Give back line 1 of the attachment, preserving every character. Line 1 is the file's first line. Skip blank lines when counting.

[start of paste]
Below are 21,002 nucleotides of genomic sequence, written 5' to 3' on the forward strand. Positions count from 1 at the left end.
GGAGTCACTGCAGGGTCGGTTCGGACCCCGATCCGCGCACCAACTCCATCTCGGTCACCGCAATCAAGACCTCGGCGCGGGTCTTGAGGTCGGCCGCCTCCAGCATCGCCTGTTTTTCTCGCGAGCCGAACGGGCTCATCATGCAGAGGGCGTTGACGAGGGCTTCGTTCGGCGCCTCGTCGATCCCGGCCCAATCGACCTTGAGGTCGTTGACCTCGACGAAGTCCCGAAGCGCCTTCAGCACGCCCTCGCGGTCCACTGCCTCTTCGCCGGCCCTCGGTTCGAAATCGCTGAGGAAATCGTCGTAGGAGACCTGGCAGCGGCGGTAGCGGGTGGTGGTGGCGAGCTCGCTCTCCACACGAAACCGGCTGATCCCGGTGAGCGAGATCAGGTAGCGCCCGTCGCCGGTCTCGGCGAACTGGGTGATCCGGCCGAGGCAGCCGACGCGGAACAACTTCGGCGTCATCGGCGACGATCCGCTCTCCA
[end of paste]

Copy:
Below are 21,002 nucleotides of genomic sequence, written 5' to 3' on the forward strand. Positions count from 1 at the left end.